17. #17
    Elitist Troglodyte DMF's Avatar
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    So then, why does Shimano not do it, and why has SRAM stopped doing it?

    Think they might know something we don't?
    Stupidity got us into this mess - why can't it get us out?

    - Will Rogers

  18. #18
    BloomBikeShop.com BloomBikeShop's Avatar
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    Quote Originally Posted by DMF View Post
    So then, why does Shimano not do it, and why has SRAM stopped doing it?

    Think they might know something we don't?
    I don't know why Shimano won't do it, but it's one of two reasons I hate Shimano chains.

    As for SRAM, when did they stop doing it? I still see PowerLinks and PowerLock links...

  19. #19
    In beaurocratic limbo urbanknight's Avatar
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    Quote Originally Posted by rustguard View Post
    which is why shimano should chuck in a few extra pins
    How many would you like? I already responded that I find 2 pins in every Shimano chain I buy. That's usually plenty since my chain wears out as often as I find a reason to break the chain. Plus aren't extra pins like $7 for a pack of 5?

    Quote Originally Posted by operator View Post
    Yes, it's a matter of damaging the pin actually for shimano chains anyways. You shear off the peening on the pin which makes rejoining without using the special shimano rejoining pin a disaster waiting to happen.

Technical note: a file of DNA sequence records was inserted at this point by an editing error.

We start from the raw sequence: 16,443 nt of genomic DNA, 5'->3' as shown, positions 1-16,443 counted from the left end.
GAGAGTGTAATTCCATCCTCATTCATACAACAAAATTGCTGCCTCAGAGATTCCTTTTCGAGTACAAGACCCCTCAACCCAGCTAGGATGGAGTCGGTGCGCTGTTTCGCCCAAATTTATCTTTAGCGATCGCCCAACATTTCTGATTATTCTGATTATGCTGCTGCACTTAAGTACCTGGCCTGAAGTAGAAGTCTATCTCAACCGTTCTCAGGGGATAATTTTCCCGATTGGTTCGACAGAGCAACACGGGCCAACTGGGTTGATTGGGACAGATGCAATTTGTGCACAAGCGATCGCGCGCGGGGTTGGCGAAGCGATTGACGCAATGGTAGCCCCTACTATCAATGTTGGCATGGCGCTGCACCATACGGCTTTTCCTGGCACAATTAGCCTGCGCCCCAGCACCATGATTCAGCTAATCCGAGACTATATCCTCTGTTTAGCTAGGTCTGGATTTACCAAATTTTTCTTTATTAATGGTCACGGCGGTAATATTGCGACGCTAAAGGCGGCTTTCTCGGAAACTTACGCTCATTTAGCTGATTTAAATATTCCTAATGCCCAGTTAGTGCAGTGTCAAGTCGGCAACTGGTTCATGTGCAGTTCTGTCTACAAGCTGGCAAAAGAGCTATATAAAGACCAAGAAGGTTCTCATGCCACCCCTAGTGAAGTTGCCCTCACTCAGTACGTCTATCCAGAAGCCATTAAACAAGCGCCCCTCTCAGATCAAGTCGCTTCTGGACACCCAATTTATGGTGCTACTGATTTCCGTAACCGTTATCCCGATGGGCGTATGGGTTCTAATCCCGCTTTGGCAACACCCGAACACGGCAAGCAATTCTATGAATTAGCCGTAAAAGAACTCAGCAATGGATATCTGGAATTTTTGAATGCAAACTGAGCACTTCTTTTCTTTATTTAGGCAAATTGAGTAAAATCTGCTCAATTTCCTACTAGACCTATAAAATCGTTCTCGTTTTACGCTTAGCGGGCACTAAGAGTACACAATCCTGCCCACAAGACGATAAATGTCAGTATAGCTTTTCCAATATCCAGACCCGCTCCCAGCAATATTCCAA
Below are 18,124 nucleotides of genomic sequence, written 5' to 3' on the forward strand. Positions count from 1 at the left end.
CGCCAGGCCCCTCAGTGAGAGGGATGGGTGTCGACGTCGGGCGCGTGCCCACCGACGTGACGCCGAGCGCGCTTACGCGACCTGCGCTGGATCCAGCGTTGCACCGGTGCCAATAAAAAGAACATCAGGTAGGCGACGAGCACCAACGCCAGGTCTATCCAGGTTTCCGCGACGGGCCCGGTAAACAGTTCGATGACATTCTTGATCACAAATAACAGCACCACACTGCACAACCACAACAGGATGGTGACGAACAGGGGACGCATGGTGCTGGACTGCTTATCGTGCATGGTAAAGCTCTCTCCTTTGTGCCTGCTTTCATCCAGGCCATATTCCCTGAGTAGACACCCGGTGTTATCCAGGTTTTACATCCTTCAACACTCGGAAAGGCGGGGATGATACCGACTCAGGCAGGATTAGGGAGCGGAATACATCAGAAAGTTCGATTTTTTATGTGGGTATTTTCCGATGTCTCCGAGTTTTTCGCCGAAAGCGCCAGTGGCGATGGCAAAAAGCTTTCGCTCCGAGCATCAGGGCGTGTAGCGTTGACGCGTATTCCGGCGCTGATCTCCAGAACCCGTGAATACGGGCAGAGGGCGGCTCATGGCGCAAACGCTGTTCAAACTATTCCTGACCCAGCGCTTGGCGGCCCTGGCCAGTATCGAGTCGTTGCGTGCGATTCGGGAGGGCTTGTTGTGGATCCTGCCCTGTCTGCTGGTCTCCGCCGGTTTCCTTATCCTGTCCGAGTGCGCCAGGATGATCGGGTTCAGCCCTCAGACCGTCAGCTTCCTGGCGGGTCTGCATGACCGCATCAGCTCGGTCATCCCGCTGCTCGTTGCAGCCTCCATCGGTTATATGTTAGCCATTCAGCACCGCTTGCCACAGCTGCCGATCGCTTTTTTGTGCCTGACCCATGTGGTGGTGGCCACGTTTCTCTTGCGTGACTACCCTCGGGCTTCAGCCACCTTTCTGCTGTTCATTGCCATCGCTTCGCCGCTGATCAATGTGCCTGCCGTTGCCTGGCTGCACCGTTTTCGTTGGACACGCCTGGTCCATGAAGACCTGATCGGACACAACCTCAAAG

Thanks, I did not know that much actually.

  20. #20
    Elitist Troglodyte DMF's Avatar
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    Quote Originally Posted by BloomBikeShop View Post
    As for SRAM, when did they stop doing it? I still see PowerLinks and PowerLock links...
    Their 10-speed chains include a "Powerlink", but they are single-use only which makes them essentially the same as the Shimano pin. (The older links are re-usable as always.)
    Stupidity got us into this mess - why can't it get us out?

    - Will Rogers

  21. #21
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    Quote Originally Posted by DMF View Post
    So then, why does Shimano not do it, and why has SRAM stopped doing it?

    Think they might know something we don't?
    Rumor has it the newest Dura-Ace chain will have a quick-link.

    Bob
    Be the Bike

  22. #22
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    Yes Shimanos new Dura ace will have a replacable qwick ling for their chains. Seems like Sram is scaring shimano abit more as they have done that and the new DA brifter is running the der and brake cables under the tape for 09'.